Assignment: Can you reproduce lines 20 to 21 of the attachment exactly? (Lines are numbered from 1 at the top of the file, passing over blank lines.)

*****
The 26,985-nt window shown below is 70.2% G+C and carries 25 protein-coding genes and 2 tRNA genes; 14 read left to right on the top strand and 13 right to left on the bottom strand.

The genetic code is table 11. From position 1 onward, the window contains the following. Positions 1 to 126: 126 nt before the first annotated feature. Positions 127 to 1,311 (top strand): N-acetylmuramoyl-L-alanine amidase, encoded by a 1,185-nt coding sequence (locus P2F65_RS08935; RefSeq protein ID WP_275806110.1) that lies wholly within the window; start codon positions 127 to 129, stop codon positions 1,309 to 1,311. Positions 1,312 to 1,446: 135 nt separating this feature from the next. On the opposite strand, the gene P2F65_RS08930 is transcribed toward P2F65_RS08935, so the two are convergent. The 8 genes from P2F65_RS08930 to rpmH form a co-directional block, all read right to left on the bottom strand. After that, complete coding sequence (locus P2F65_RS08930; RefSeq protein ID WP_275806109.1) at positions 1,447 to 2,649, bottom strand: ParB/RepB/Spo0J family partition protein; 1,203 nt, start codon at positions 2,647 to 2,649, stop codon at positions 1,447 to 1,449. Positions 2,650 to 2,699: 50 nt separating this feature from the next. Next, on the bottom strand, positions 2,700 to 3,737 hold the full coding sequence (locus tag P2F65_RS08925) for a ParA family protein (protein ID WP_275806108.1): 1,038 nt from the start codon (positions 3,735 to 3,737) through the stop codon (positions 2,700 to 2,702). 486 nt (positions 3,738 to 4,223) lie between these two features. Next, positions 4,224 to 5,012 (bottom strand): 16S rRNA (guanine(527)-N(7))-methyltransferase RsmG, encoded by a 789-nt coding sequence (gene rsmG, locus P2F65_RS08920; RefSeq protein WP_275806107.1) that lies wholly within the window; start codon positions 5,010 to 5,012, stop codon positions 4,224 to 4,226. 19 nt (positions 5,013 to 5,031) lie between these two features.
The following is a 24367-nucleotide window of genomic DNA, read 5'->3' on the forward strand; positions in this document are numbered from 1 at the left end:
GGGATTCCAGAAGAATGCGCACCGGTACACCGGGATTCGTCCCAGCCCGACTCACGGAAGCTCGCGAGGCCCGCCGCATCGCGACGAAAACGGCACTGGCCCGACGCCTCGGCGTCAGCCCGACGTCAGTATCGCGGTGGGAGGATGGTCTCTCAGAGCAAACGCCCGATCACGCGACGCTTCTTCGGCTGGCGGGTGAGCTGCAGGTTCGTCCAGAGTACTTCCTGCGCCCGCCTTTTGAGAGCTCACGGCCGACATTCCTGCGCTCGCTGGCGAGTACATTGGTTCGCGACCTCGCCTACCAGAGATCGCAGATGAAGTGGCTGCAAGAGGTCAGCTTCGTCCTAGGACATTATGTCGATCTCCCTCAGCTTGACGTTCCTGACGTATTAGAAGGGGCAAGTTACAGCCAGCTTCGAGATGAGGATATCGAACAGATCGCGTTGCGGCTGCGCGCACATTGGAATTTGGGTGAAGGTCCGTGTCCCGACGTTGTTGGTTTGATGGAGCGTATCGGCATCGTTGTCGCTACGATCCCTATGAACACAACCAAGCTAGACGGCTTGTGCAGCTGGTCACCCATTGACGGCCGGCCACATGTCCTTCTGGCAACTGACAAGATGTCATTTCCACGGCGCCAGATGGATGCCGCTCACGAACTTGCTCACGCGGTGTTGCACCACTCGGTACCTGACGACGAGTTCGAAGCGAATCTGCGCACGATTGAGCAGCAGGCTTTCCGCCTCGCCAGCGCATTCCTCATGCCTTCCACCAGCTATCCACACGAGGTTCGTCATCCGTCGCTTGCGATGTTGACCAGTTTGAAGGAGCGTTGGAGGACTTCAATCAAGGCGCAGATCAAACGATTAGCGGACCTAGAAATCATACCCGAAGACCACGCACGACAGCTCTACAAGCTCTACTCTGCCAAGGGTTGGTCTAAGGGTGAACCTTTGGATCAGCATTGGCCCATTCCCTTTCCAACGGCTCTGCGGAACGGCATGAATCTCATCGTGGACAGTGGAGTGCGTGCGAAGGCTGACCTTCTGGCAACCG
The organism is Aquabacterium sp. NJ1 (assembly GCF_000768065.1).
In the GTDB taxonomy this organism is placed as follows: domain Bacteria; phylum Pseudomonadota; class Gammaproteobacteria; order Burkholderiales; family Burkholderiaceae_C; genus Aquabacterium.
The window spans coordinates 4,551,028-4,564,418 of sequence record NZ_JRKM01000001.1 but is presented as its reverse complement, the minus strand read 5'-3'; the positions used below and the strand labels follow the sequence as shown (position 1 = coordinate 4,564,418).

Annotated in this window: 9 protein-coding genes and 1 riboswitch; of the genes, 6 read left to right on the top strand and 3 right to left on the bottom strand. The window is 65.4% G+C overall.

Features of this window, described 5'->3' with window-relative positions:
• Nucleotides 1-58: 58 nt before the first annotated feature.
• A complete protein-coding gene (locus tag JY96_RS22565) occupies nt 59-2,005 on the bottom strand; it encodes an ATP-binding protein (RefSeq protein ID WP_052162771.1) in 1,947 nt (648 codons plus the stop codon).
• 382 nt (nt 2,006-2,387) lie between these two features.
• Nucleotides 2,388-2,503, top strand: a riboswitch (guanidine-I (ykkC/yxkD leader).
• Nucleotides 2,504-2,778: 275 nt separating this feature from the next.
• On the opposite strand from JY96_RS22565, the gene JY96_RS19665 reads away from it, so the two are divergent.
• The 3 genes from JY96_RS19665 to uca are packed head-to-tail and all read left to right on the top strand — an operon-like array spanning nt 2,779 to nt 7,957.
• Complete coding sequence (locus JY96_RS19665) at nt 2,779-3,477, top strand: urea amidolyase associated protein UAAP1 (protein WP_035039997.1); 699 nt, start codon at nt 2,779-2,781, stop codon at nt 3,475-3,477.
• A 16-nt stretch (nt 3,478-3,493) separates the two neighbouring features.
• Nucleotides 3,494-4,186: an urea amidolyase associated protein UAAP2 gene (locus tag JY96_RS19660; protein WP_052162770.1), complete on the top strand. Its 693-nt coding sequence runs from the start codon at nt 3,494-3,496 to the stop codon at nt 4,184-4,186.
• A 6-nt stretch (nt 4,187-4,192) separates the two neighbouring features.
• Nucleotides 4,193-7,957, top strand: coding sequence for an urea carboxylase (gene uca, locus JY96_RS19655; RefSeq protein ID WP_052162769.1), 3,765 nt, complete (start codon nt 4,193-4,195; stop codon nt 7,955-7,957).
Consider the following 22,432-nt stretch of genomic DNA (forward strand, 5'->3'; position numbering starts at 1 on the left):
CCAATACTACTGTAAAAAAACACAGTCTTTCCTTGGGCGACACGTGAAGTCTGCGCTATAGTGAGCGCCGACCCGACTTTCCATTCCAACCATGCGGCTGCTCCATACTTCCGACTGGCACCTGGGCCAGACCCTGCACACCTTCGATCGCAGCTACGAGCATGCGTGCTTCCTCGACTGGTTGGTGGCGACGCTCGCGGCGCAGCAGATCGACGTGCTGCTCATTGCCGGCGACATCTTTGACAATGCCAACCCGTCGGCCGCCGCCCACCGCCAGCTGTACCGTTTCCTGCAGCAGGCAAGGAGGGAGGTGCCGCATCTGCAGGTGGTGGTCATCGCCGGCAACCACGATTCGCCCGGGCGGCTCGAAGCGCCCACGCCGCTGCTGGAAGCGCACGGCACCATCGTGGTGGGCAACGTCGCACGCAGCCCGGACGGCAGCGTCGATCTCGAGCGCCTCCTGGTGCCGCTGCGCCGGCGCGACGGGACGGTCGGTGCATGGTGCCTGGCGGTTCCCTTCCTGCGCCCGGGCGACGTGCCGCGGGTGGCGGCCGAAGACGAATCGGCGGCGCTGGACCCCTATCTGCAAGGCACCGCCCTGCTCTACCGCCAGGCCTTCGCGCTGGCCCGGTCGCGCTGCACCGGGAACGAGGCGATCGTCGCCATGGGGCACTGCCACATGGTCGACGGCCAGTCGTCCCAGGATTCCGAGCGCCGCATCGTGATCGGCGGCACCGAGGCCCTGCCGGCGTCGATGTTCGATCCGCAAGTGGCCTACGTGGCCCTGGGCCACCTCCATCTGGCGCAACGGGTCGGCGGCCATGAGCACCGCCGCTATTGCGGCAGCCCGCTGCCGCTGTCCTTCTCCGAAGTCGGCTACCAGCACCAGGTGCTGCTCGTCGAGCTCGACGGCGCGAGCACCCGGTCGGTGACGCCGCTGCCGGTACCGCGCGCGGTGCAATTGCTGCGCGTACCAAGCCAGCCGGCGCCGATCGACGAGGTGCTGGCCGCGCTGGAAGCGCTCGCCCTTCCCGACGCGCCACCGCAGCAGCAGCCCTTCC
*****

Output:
• A 6-nt stretch (nt 4,187-4,192) separates the two neighbouring features.
• Nucleotides 4,193-7,957, top strand: coding sequence for an urea carboxylase (gene uca, locus JY96_RS19655; RefSeq protein ID WP_052162769.1), 3,765 nt, complete (start codon nt 4,193-4,195; stop codon nt 7,955-7,957).